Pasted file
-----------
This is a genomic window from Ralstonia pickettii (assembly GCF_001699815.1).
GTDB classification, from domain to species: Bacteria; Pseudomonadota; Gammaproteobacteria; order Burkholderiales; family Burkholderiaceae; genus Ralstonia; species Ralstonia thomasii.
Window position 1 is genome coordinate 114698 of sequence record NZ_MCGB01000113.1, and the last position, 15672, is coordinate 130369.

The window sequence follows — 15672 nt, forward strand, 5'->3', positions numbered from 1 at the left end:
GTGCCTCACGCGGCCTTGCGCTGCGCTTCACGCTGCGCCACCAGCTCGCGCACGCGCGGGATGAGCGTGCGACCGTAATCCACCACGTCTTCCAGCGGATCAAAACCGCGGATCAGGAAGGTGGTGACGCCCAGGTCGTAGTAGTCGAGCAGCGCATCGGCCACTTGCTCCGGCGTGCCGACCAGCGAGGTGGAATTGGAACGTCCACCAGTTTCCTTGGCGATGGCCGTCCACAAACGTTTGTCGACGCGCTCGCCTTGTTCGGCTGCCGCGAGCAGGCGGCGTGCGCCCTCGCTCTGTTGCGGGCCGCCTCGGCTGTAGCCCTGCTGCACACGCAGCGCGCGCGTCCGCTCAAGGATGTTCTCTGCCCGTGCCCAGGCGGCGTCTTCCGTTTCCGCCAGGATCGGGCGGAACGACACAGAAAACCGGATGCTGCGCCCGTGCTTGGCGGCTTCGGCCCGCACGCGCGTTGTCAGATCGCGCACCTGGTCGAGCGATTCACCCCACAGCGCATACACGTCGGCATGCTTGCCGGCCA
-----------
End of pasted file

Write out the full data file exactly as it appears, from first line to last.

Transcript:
This is a genomic window from Ralstonia pickettii (assembly GCF_001699815.1).
GTDB classification, from domain to species: Bacteria; Pseudomonadota; Gammaproteobacteria; order Burkholderiales; family Burkholderiaceae; genus Ralstonia; species Ralstonia thomasii.
Window position 1 is genome coordinate 114698 of sequence record NZ_MCGB01000113.1, and the last position, 15672, is coordinate 130369.

The window sequence follows — 15672 nt, forward strand, 5'->3', positions numbered from 1 at the left end:
GTGCCTCACGCGGCCTTGCGCTGCGCTTCACGCTGCGCCACCAGCTCGCGCACGCGCGGGATGAGCGTGCGACCGTAATCCACCACGTCTTCCAGCGGATCAAAACCGCGGATCAGGAAGGTGGTGACGCCCAGGTCGTAGTAGTCGAGCAGCGCATCGGCCACTTGCTCCGGCGTGCCGACCAGCGAGGTGGAATTGGAACGTCCACCAGTTTCCTTGGCGATGGCCGTCCACAAACGTTTGTCGACGCGCTCGCCTTGTTCGGCTGCCGCGAGCAGGCGGCGTGCGCCCTCGCTCTGTTGCGGGCCGCCTCGGCTGTAGCCCTGCTGCACACGCAGCGCGCGCGTCCGCTCAAGGATGTTCTCTGCCCGTGCCCAGGCGGCGTCTTCCGTTTCCGCCAGGATCGGGCGGAACGACACAGAAAACCGGATGCTGCGCCCGTGCTTGGCGGCTTCGGCCCGCACGCGCGTTGTCAGATCGCGCACCTGGTCGAGCGATTCACCCCACAGCGCATACACGTCGGCATGCTTGCCGGCCA